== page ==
18

I recognize there has been many questions posted about converting strings to datetime already but I haven't found anything for converting a string like 20120225143620 which includes seconds.

I was trying to perform a clean conversion without substring-ing each segment out and concatenating with / and :.

Does anyone have any suggestions?

3 Answers 3

40

You can use the STUFF() method to insert characters into your string to format it in to a value SQL Server will be able to understand:

DECLARE @datestring NVARCHAR(20) = '20120225143620'

-- desired format: '20120225 14:36:20'
SET @datestring = STUFF(STUFF(STUFF(@datestring,13,0,':'),11,0,':'),9,0,' ')

SELECT CONVERT(DATETIME, @datestring) AS FormattedDate

Output:

FormattedDate
=======================
2012-02-25 14:36:20.000

This approach will work if your string is always the same length and format, and it works from the end of the string to the start to produce a value in this format: YYYYMMDD HH:MM:SS

For this, you don't need to separate the date portion in anyway, as SQL Server will be able to understand it as it's formatted.

Related Reading:

STUFF (Transact-SQL)

The STUFF function inserts a string into another string. It deletes a specified length of characters in the first string at the start position and then inserts the second string into the first string at the start position.

STUFF ( character_expression , start , length , replaceWith_expression )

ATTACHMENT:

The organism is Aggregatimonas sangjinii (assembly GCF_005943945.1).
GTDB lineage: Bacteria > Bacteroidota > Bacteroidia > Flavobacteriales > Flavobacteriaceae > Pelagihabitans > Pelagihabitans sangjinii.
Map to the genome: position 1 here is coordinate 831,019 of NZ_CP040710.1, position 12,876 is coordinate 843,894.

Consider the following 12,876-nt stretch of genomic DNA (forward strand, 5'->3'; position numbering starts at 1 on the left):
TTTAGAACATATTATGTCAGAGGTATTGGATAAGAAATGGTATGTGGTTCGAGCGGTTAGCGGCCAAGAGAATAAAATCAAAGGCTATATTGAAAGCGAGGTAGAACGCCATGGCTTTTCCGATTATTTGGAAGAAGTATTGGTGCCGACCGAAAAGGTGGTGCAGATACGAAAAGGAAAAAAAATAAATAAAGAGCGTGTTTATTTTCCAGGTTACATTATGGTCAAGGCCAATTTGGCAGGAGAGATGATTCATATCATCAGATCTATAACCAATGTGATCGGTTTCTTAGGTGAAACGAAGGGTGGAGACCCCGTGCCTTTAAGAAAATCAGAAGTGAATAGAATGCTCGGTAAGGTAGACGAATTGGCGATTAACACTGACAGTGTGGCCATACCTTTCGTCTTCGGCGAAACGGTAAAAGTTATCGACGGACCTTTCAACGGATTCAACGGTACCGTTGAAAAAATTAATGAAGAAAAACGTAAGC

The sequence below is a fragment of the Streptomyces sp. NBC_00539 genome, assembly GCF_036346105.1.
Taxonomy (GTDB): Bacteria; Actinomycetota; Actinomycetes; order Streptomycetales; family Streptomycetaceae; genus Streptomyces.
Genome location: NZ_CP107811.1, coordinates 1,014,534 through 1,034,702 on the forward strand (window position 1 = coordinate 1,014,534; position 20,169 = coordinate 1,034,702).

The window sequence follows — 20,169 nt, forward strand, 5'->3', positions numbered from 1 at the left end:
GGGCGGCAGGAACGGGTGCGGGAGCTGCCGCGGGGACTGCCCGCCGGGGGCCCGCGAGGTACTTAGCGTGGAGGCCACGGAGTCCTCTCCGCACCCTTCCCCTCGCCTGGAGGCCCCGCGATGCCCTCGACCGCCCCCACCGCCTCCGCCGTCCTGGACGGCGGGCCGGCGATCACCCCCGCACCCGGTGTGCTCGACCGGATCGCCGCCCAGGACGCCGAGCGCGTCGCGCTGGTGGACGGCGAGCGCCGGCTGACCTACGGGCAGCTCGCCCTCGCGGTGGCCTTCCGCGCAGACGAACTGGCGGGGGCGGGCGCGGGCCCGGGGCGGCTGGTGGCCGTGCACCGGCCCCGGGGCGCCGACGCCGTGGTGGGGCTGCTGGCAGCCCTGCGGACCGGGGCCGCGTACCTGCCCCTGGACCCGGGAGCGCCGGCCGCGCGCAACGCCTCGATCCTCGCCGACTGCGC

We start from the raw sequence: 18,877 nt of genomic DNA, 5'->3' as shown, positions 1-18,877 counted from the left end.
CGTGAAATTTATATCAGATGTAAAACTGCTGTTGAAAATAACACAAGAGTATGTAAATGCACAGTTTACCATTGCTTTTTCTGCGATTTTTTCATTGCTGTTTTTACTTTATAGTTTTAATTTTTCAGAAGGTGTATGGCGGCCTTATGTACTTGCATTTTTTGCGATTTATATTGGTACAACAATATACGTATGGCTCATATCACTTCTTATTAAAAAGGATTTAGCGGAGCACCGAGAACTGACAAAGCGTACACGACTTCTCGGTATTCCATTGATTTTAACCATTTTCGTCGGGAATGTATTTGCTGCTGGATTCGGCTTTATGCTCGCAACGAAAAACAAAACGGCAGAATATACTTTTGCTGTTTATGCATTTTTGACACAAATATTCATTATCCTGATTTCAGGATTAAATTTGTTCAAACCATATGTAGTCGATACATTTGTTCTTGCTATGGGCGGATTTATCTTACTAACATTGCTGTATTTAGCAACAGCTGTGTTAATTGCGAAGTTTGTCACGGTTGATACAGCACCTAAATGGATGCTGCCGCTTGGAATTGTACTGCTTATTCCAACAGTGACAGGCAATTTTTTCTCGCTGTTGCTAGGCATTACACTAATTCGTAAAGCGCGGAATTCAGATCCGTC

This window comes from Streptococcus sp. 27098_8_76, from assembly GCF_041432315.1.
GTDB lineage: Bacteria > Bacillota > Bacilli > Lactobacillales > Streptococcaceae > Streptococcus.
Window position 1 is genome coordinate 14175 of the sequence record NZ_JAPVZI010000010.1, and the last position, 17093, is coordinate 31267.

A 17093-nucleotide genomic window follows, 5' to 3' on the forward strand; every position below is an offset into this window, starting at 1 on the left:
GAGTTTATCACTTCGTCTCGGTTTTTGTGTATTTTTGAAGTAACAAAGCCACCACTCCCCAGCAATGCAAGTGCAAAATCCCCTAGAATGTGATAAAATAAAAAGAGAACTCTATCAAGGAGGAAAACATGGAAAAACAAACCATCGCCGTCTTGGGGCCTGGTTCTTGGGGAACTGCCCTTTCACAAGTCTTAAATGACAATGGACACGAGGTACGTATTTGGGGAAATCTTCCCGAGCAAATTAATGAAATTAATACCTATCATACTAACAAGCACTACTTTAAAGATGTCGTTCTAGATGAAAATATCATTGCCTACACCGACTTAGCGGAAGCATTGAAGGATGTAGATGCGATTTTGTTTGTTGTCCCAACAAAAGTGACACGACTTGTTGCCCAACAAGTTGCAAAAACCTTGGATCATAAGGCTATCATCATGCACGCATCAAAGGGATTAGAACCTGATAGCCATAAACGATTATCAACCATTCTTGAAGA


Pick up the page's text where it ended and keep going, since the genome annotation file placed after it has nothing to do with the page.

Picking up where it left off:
2
  • If datestring is GMT + 2 and I need FormattedDate like GMT + 0 ?
    – Kiquenet
    Sep 5, 2018 at 20:42
  • YYYYMMDD HH:MM desired format: '20120225 14:36' SET @datestring = STUFF(STUFF(@datestring,9,0,' '),12,0,':')
    – Kiquenet
    Oct 30, 2018 at 14:28
0
DECLARE @datestring NVARCHAR(20) = '20220822190000330';
DECLARE @dateint BIGINT = CONVERT(BIGINT,@datestring);
SELECT CONVERT(DATETIME,FORMAT(@dateint, '####-##-## ##:##:##:###')) AS FormatDate;

Output

FormatDate
-----------------------
2022-08-22 19:00:00.330
1
  • This is an interesting alternative. The answer could use some explanation though. In particular, this answer is designed to work with a 17-digit date/time string with 3 digits of fraction, instead of the 14 digits from the original post. The advantage here is that the expression could easily be adapted to several source value lengths. I suggest that you update your answer to include both cases.
    – T N
    Dec 5, 2023 at 0:51
-2
SELECT format(getdate(),'yyyyMMddHHmmssffff')

Please run the below sql command for unique key generation with timestamp Please run the below sql command for unique key generation with timestamp

1
  • This does not convert a string to a datetime
    – Nick.Mc
    Aug 28, 2023 at 10:42

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